"Hey, like Freaky Friday — you guys just switched lives!" Emily proclaimed.
I saw Monica, her face lit with glee, and all of a sudden everything seemed mystical and meant-to-be. She'd helped launch my career. How cool something I'd done gave her such joy. After too much champagne, it appeared that we'd exchanged destinies in order to both get our dreams. Actually, after Aaron and I wed and I sold two memoirs, I was sure I got the better deal. I started a novel about Monica and our dual transformations.
Meanwhile, Monica had four kids, emulating Mom's trio of boys and one lone girl, and becoming the kind of daughter my mother always wanted. Visiting home, I couldn't find my photographs or books amid cribs, Barney toys, and pictures of Monica's offspring, whom my parents fawned over. "I could use more grandchildren," my dad said, like he was placing an order.
At 40, having failed to get pregnant, I became resentful. Especially when my sister-in-law, the fertility goddess, had her last child, 9-pound Abraham, at 45. I felt edged out, like she'd stolen my place, and I was horrified I was so easily erased. Monica seemed to get everything: successful doctor husband, babies, my parents' adoration. I consoled myself that I was a careerist; she was just a housewife and mommy. That is, until Monica reclaimed her literary roots with a part-time career as executor of her father's estate, overseeing the deal to film Revolutionary Road.
As my novel garnered a small advance, her dad's — published in 1961 — made a splash with TV ads featuring Kate and Leo reuniting for the first time since Titanic. His book landed on two best-seller lists. Upstaged again! At the star-studded movie premiere, I told Monica that her youngest, Abe, loved the Iron Man gift I'd sent.
"What a dumb present," she said.
Although she was infamous for putting her foot in her mouth (much like the Seinfeld character Elaine she had helped inspire), this put-down shocked me. I marched out, refusing to speak to her for six months.
I switched to sending her kids gift certificates. I couldn't help but analyze her bizarre, out-of-place insult, thinking that someone who had everything she wanted in life should accept gifts more graciously. I wondered how she could possibly resent me when she had it all. But then I realized: She didn't. The hoopla was over her father's book, not hers. Fiction had been her first love, but she'd given up being an author — and lost her dad, while mine was playing Grandpa at 79. Was she jealous of my books, the way I envied her kids? There were things we both didn't get.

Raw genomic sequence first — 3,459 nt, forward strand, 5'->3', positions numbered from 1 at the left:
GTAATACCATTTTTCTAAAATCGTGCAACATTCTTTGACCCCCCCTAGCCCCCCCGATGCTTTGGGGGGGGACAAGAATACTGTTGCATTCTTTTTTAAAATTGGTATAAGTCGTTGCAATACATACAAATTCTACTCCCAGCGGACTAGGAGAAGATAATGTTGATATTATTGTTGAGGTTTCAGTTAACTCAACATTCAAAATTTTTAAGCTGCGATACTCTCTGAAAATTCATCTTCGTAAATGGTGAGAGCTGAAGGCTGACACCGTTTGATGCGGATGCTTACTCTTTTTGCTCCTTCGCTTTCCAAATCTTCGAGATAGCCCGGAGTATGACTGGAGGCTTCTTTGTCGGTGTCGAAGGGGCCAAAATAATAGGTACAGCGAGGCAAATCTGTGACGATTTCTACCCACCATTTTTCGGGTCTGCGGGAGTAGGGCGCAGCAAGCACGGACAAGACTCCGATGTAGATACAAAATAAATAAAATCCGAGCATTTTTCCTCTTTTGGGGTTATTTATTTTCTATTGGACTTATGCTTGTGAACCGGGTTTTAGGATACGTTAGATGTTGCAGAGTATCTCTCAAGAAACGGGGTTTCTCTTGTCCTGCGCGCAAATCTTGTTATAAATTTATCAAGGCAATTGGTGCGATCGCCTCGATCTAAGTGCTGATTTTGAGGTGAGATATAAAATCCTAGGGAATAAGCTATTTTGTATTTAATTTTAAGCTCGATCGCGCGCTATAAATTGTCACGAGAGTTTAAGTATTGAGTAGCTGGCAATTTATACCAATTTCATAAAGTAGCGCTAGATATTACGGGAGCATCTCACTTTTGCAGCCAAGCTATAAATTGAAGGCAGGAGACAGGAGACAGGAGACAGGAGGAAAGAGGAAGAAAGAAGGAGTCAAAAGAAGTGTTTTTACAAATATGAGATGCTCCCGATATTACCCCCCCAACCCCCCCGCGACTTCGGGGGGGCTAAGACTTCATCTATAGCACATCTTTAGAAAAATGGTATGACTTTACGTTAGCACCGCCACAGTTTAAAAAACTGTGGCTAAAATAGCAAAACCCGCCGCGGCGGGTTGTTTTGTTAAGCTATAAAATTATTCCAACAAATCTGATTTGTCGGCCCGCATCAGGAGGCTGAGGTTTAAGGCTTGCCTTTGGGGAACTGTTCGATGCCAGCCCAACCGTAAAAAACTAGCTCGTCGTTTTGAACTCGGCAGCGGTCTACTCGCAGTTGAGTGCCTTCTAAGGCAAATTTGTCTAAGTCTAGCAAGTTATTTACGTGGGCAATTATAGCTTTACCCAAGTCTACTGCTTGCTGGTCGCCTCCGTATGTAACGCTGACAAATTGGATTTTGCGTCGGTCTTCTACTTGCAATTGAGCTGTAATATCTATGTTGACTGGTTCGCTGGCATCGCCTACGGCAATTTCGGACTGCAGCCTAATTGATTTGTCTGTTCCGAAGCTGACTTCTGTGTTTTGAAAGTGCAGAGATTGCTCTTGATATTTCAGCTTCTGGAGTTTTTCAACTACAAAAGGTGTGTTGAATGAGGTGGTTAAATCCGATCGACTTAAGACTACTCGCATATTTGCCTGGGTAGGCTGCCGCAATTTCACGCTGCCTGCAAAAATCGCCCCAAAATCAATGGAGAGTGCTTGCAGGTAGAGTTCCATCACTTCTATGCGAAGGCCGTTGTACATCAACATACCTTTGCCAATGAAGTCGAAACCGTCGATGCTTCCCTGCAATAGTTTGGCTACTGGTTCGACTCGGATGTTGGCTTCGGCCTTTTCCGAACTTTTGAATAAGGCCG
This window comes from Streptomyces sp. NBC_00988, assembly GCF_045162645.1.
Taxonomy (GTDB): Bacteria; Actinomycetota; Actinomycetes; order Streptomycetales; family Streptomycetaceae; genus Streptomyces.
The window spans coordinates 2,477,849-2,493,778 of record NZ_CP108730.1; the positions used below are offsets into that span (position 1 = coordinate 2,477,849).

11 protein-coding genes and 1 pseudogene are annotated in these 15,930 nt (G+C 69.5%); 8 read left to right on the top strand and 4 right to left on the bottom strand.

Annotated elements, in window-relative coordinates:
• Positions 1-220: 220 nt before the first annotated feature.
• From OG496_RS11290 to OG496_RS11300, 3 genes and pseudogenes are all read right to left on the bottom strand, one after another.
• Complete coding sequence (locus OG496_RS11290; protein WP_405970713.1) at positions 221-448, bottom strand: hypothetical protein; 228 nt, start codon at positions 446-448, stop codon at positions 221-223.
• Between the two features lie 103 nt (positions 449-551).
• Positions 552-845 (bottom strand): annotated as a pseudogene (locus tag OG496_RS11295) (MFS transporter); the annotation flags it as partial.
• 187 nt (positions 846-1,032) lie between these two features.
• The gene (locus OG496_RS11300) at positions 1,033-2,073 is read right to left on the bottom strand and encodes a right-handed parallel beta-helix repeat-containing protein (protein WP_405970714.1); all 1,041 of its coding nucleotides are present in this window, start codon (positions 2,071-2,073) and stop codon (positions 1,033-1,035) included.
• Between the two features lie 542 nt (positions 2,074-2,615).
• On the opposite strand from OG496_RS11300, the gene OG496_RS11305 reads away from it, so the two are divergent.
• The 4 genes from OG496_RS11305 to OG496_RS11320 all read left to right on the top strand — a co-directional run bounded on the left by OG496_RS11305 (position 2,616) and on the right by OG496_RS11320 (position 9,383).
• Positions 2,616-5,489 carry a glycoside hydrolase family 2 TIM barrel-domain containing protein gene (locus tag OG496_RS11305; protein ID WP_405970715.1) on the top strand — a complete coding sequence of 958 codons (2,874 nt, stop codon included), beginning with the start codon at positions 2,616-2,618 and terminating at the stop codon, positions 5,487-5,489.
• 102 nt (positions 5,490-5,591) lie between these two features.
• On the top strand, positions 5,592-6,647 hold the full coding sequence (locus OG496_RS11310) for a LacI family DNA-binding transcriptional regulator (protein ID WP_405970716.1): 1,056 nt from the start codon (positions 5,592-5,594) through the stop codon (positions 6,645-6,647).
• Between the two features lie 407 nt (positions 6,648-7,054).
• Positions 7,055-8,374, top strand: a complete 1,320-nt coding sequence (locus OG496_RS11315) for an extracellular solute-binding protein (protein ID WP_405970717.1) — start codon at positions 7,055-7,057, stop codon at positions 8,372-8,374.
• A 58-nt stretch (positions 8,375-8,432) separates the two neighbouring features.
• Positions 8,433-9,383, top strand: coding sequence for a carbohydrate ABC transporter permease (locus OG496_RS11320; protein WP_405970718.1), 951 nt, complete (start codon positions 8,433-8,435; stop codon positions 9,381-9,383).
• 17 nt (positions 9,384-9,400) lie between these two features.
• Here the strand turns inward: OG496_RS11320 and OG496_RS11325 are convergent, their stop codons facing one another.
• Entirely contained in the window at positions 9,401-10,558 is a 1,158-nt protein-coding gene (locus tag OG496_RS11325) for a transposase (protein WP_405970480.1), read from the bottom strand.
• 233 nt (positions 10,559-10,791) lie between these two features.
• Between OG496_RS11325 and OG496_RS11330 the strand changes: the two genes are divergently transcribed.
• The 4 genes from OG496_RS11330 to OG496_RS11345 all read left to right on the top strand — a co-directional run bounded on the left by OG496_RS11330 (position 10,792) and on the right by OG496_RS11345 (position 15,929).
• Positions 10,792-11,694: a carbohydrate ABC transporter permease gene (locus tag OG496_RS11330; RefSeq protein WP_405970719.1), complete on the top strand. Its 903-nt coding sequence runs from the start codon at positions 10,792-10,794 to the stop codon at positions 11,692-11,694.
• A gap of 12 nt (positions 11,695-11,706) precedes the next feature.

Ultimately, I got what I wanted, albeit with occasional guilt. Playing Auntie Sue took the pressure off me. Looking at photographs at my parents' house, I saw how they'd spent the last 13 years joyously immersed in the little legacies I couldn't give them. I suddenly felt grateful to Monica, who fulfilled the role of Midwest mommy, while I'd basked in the big-city lights. The best present I ever gave my folks was sending them the replacement womb to carry their grandchildren.
When they all visited New York recently, I had a playdate with my niece, Dara. I retraced the steps of Greenwich Village, where Monica and I had once walked, with Monica's only daughter — who inherited my family's face, decisive personality, and last name. If there was a cosmic solution for any envy between Monica and me, surely it was this beautiful little girl.
We hadn't been each other's replacements. We hadn't even been competitors, really. I think that Monica and I picked up where the other had failed, filling in what was missing in the other's life.